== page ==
A pumpkin, its heart hollowed out for soup, a jagged smile carved into its shell, will hold a light on the garden steps, but that is as far as I go. Next week, rather than sending exploding rockets into the sky, I will watch as neighbours light up the darkness with their cascades of pink, green and silver. The celebrations in this house will take place around the kitchen table. And where better?
There will be hot “sausage” rolls filled not with pork but with spiced pumpkin and a dish of baked apples with maple syrup sauce. I will pass round a basket of chocolate biscuits and glasses of warm, cinnamon-spiked red wine. We will no doubt coo over the rockets and Roman candles, but everything I really look forward to about Halloween and Guy Fawkes comes on a plate.
I’m not sure why food at these autumn celebrations tastes so good. It may be the first real snap of cold weather, the nostalgic smell of cold, wet earth and spent sparklers, or perhaps it is because of the opportunity to bring out the unfussy food we really love – the buttery baked potatoes and links of thick sausages, the deep bowls of golden soup and homemade ginger or chocolate biscuits, that seem so much more appropriate than the meddling of a creative cook. We will raise a toast to these golden autumn days and sparkling nights, holding our steaming glasses and hot pastries aloft, our gifts from the kitchen to the spirits of the bonfire.
Pumpkin or butternut rolls with pomegranate molasses
The important detail here is to use a firm-fleshed pumpkin or squash, so it keeps its shape inside the pastry. Crown Prince – the apple blue pumpkin – is good, but a butternut will work, too. Just make sure to let it cool and firm up before you use it. Makes 12
For the pumpkin:
butternut squash or pumpkin 1kg, peeled weight
aleppo pepper ½ tsp
spring onions 3
puff pastry 325g
egg 1, beaten
nigella seeds 2 tsp
For the dipping sauce:
pomegranate molasses 4 tsp
garlic 1 clove
olive oil 5 tbsp
lemon juice of ½
grain mustard 2 tsp
You will also need a large baking sheet
Put a deep pan of water on to boil and place a steamer basket or colander over it, covered with a lid. Cut the squash or pumpkin into 5cm pieces and steam for about 25-30 minutes until tender to the point of a knife.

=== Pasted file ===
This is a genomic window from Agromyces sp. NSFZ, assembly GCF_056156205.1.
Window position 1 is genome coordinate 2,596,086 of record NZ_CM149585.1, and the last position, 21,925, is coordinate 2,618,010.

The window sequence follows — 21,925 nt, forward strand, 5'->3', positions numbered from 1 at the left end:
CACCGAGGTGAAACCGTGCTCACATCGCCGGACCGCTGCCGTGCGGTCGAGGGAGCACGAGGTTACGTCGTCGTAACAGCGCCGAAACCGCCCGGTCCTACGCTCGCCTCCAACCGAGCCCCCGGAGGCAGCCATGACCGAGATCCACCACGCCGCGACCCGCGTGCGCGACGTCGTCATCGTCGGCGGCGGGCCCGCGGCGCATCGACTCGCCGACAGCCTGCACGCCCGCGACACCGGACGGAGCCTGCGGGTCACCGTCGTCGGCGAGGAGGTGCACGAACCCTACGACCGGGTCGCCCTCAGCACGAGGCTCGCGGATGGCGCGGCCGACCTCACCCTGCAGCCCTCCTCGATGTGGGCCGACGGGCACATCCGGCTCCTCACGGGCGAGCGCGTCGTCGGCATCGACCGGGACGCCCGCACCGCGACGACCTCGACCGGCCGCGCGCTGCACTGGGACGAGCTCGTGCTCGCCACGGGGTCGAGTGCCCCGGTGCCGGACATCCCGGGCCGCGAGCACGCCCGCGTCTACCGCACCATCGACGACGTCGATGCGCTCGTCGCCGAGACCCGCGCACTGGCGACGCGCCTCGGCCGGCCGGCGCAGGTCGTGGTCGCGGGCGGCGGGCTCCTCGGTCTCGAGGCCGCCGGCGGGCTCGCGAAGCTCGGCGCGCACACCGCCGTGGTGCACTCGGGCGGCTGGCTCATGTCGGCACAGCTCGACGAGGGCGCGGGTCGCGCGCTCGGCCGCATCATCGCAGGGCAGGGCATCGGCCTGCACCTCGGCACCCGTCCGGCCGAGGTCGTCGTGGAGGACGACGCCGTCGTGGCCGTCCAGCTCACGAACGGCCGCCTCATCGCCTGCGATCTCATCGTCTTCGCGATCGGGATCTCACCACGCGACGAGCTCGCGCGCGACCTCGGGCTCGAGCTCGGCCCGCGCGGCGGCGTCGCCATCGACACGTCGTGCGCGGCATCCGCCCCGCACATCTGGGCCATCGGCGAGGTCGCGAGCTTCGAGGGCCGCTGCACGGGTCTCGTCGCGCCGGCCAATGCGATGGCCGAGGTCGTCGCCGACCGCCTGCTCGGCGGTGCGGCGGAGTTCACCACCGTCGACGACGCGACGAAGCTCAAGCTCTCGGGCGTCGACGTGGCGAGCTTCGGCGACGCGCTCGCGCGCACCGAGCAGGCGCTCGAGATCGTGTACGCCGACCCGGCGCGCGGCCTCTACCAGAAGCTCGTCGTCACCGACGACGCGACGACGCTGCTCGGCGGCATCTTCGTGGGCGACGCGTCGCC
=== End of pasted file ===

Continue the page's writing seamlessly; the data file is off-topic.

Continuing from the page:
Transfer the cooked squash, still in its steamer, to drain over a mixing bowl. (Even though the squash hasn’t touched the water it may still contain a little moisture.) Then put the squash into a bowl and using a potato masher or a fork, crush to a thick mash. Season with salt, black pepper and the aleppo pepper. Finely chop and add the spring onions. Set aside to cool. The mash must be firm and cold before you use it. If it isn’t then drain in it further over a bowl in the fridge.
Roll the puff pastry into a rectangle approximately 35 x 25cm, then turn the pastry so the longest side is facing you. Cut in half lengthways (to give 2 strips of pastry 35 x 12.5cm). Spoon half the squash in a line along the edge of the pastry facing you, about 2cm from the edge. Brush the pastry edge with beaten egg, then roll up tightly into a long sausage, sealing the pastry edges together with more of the egg. Repeat using the second piece of pastry and the remaining squash. Place in the fridge for 40 minutes. (Don’t be tempted to skip this step.)
Set the oven at 200C/gas mark 6 and place a baking sheet in the oven.
Remove the rolls of pastry from the fridge and slice each one into 6 short lengths. Using a palette knife, transfer the rolls to the heated baking sheet. Brush lightly with more beaten egg, then cut a small slit in the top of each and sprinkle with the nigella seeds. Bake in the preheated oven for 25-30 minutes until the pastry is golden and puffed. Remove and leave to rest for a few minutes before transferring to a serving plate or board.
Make the dip: put the pomegranate molasses in a small saucepan with the garlic, olive oil, lemon juice and mustard, bring to the boil, then pour into a small dish. Dip each roll into the sauce as you eat.
Baked apples with maple syrup and cream
I use a variety of apples here from the irresistible selection in the shops at this time of year. A big fat bramley will work nicely, too. Serves 4
apples 6, sweet and medium-sized
maple syrup 3 tbsp
double cream 250ml
cinnamon ½ tsp
vanilla extract 1 tsp
Set the oven at 200C/gas mark 6. Using a sharp knife, score each apple 1cm down from the stem. This will allow the flesh to puff up as it bakes. Then place them, just touching, in a baking dish.
Melt the butter in a small pan, then remove from the heat and spoon over the apples. Bake until the apples have puffed up and their flesh is soft and frothy. The exact timing will depend on the variety of apple, so start checking after 25-30 minutes. The occasional baste with the buttery juices in the baking dish is a thoroughly good thing.
When the apples are nearly ready, pour the cream into a small saucepan, add the maple syrup, ground cinnamon and vanilla extract. Bring to the boil and let it bubble for a minute, then spoon over the baked apples.
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